Santana’s band roster reads like a who’s who of stellar musicians, from the original six (Michael Shrieve, Gregg Rolie, et al) to the current lineup, including dynamic percussion duo Karl Perazzo and Raul Rekow. One of the latest additions on tour is drumming phenom Cindy Blackman.
A musical background
Born in 1959, Blackman comes by her talent naturally; her mother and grandmother were classical musicians; her uncle plays vibes. While her maternal side steeped her in classical music, her father introduced her to her life-long love: jazz.
Siting such luminaries as Tony Williams, Art Blakey and Jack DeJohnette as influences, Cindy has dedicated herself to excellence in one of the most challenging of musical genres.
“To me, jazz is the highest form of music that you can play because of the creative requirements,” she explains. She attended the Berklee College of Music for three semesters, during which she studied with renowned teacher Alan Dawson.
Real world education
Blackman left school to move to New York, where, in addition to gigs with The Drifters and other bands, she honed her chops performing on the streets of the city. It was also an opportunity to see a number of jazz drummers live.
Cindy says of her relationship with Art Blakely: “He really was like a father to me. I learned a lot just watching him. I asked him a lot of questions about the drums and music — and he answered all of them. He was fantastic.”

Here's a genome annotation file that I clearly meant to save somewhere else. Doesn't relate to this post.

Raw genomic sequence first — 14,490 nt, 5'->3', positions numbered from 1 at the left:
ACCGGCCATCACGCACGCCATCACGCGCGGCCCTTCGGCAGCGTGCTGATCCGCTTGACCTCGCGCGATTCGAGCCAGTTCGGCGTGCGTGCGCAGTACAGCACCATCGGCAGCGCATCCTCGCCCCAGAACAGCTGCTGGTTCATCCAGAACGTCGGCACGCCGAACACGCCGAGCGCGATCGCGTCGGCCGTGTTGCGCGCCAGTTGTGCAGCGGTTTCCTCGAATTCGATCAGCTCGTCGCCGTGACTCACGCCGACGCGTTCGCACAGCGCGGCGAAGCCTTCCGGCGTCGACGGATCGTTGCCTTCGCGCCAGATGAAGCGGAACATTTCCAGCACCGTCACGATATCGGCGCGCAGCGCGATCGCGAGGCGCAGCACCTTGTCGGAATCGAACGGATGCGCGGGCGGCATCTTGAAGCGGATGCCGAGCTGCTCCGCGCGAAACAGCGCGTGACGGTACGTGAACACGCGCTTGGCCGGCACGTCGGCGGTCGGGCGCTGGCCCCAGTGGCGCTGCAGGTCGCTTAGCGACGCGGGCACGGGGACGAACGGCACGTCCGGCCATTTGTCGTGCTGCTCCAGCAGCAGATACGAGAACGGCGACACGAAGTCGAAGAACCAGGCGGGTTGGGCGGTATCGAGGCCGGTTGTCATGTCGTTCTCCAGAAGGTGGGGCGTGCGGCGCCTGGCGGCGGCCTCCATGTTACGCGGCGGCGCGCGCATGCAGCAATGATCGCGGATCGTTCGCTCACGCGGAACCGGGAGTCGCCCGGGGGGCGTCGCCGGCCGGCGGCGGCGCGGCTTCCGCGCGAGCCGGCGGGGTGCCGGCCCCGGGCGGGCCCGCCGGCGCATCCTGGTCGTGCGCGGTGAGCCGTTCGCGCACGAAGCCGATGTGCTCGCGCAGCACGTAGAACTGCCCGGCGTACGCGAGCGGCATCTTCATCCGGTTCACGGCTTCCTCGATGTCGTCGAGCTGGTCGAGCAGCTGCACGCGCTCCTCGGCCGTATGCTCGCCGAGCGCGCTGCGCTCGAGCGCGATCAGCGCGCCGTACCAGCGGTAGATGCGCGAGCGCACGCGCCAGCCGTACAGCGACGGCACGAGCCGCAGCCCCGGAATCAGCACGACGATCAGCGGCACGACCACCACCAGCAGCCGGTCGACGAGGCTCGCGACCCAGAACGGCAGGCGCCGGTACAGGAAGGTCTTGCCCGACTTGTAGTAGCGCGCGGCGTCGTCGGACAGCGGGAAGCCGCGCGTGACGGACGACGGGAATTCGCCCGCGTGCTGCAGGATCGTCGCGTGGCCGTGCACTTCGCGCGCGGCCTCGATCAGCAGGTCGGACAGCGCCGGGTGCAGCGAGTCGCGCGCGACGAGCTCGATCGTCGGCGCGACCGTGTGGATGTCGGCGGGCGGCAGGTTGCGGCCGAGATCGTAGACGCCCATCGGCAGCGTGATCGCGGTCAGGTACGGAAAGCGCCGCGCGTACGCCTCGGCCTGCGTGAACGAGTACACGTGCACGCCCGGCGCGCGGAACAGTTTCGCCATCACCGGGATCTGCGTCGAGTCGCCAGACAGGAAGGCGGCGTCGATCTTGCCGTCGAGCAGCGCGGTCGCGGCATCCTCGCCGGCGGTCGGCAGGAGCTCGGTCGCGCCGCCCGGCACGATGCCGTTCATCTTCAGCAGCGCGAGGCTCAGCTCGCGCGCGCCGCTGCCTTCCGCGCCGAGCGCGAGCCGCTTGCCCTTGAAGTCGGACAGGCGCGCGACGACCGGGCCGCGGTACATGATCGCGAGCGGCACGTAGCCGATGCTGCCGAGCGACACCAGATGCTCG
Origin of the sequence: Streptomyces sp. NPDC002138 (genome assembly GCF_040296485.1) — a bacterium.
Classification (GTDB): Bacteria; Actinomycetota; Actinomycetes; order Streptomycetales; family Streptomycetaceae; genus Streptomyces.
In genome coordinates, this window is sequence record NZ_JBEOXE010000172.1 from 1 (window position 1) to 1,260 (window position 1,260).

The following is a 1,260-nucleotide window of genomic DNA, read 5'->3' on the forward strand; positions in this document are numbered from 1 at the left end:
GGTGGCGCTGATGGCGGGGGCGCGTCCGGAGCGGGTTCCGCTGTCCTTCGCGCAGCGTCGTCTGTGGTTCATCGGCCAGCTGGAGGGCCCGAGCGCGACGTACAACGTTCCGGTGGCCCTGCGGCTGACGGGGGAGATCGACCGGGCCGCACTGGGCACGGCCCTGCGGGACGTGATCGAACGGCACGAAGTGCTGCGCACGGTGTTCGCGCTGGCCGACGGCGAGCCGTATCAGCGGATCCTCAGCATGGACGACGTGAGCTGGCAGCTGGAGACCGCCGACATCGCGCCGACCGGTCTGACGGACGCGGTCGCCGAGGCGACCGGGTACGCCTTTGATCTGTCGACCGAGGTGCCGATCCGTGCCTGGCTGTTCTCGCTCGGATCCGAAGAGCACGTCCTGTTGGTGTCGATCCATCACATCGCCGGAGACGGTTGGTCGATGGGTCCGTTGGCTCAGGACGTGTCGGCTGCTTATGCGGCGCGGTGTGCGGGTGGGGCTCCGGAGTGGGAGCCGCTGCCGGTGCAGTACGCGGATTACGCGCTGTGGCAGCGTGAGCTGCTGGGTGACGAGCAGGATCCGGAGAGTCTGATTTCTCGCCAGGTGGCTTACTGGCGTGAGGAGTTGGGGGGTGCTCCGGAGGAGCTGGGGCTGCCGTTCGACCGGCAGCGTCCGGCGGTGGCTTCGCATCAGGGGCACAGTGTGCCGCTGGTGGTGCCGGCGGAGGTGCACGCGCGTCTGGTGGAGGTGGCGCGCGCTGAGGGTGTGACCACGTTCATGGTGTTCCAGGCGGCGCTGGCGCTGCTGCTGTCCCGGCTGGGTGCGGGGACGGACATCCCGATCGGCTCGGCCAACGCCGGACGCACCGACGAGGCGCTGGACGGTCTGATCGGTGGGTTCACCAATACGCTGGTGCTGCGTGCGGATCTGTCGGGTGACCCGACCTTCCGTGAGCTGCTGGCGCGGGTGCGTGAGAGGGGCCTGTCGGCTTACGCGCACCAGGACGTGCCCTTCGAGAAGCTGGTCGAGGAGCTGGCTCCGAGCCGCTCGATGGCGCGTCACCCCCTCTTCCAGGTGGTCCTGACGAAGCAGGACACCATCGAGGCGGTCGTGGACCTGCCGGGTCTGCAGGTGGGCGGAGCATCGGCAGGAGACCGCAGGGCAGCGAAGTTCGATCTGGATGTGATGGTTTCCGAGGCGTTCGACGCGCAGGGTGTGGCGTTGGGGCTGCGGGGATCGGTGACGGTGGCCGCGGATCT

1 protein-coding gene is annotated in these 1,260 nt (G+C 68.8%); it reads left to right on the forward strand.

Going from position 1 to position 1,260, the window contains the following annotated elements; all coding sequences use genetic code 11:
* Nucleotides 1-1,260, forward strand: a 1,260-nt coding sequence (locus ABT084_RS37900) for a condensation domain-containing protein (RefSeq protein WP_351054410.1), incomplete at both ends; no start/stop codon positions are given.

Immersion in the world of rock
1993 brought a call from retro rock icon Lenny Kravitz, who asked Blackman to fly to Los Angeles. Beating out dozens of other players, Cindy scored the coveted spot as Lenny’s drummer, a job she held for 11 years.
Although an experienced player, she was new to the world of arena rock, and it took time to adjust. “The first time I played in a really large concert with Lenny was at an outdoor festival . . . for 70,000 people . . . I almost lost it, my equilibrium was teetering. I wasn’t used to seeing that many people; I was disoriented; I just had to stop looking and start focusing.”
She also showed that although she was a skilled jazz drummer, she could play, and maintain, a solid rock groove — something many technically proficient players have difficulty mastering.
Back to her jazz roots
By 2004, Blackman had left the Kravitz gig and returned to her first love: jazz. By now an accomplished composer, she recorded a number of albums of her own, in addition to playing jazz in small clubs, conducting drum clinics around the world, and releasing her own drum teaching video called Multplicity.
While on tour with Carlos Santana (who was also Blackman’s boyfriend) in July 2010, Cindy received a proposal — on stage — from the Latin rock legend. She accepted, and the two are engaged.